LUNA: Folger Manuscript Transcriptions Collection
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A book of verses collected by me, R. Dungarvan [manuscript].
Part II. When reading Part II, Part I is inverted and reversed.
Burlington, Richard Boyle, Earl of, 1612-1698, compiler.
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folio 13 verso || folio 14 recto
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I blame not fame & nature if they gaue Where they could ad noe more their their last a graue And iustlie doe thy greeued friends forbeare Bubbles & Alablaster boyes to reare Ore thy religious dust, but bid men know Thy life with such illusions cannot shew. For thou hast dy'd amongst those happie ons Who trust not in their superstitions. Their hired Epitaph & periu'rd stone Which oft belyes the Soule when shee is gone But darst commit thy body as it lyes To toungues of liuing men, & vnborne eyes. What profits thee a sheete of Lead what good If on thy Course a Marble Quarrie stood. Let those that feare their rising purchase vaults And send their statues to excuse their faults. As if like birds that peck at paynted grapes Their Iudge knew not their persons from their shapes Whilst thou assured from thy easie dust Shalt spring at first they would not yet they must. Nor neede the Chauncellor boast whose Pyramis Aboue the Host & Alter raised is. For though thy body fill a viler roome Thou shalt not change deeds with his for his tombe page break 14. M r D r Corbet s Elegy on S i r Thomas Ouerburie . Had'st thou like other knights & Sirs of worth, Sickned & dyed, being stretcht out & layde forth After thy funerall sermon, taken earth And left noe deede to prayse thee but thy birth Then Ouerburie by a passe of theirs Thou meighte haue tyded hence in two howers teares.. Then had wee worne thy sprig of memorie Noe longer then thy friends did rosemarie Or then the dole was eating for thy sake And thou hadst sunke in thine owne wine & cake But since it was soe ordered & thought fit By them who knew thy truth & fear'd thy witt Thou should'st bee poysen'd death has done thee grace Rankt thee aboue the region of thy place. For none heares poyson nam'd but makes reply What Prince was that what states man that did dy In this thou hast outliu'd an Elegy Which were to narrow for posteritie. And the ranke poyson that did seeme to kill Working a fresh (in some historians quill Shall now preserue thee longer ere thou rot Then could a poem mixt with Antidot Now needs't thou trust noe Herald with thy name Thou art the voice of Iustice & of Fame While sinn detecting her owne conscience striues To pay the vse in Interest of liues Enough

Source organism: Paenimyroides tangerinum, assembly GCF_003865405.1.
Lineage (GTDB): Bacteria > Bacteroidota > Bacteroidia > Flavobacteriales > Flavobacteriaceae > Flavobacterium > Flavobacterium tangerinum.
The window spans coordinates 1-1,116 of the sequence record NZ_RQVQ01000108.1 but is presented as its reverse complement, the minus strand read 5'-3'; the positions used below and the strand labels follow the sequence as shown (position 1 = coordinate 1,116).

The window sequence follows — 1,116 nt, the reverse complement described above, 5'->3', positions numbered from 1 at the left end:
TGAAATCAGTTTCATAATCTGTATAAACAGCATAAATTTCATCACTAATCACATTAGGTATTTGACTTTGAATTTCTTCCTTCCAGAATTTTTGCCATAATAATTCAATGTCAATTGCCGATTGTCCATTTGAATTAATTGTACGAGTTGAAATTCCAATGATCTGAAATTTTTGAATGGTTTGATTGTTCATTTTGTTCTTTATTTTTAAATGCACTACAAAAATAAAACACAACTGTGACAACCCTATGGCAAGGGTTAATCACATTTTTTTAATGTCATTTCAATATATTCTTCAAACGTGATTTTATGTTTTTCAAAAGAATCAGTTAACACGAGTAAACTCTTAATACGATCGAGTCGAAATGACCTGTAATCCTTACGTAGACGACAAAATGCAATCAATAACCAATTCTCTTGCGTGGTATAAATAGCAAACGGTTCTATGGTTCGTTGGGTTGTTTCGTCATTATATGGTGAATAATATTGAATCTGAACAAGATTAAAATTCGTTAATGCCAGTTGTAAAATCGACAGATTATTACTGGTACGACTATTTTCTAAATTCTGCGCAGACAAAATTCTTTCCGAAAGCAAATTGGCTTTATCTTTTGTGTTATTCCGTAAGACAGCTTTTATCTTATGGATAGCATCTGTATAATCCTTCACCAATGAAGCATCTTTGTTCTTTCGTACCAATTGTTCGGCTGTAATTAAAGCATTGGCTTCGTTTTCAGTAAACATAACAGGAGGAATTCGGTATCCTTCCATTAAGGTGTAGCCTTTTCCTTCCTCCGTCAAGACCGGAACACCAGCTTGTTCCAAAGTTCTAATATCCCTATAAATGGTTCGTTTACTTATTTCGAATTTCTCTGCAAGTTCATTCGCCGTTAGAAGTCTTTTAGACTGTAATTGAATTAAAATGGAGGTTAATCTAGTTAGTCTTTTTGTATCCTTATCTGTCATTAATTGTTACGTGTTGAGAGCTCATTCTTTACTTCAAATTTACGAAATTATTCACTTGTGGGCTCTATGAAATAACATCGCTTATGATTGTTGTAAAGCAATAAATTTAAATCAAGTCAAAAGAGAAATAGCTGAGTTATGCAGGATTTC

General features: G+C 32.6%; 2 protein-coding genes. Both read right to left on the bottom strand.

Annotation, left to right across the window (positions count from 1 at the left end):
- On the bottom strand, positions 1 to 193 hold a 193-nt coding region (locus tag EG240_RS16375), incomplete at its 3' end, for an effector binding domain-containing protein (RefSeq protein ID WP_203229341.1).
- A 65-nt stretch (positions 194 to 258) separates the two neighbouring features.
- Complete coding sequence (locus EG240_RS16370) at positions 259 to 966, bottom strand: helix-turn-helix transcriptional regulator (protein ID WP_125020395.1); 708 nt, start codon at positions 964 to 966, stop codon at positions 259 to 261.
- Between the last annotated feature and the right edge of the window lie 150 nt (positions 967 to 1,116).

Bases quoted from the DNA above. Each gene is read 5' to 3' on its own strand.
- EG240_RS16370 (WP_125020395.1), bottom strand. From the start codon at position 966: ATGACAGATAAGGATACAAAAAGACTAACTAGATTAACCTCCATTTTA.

Transcriptions made by Shakespeare's World volunteers (shakespearesworld.org), participants in EMROC classes and transcribathons (emroc.hypotheses.org), participants in Folger paleography classes and transcribathons, and Folger docents.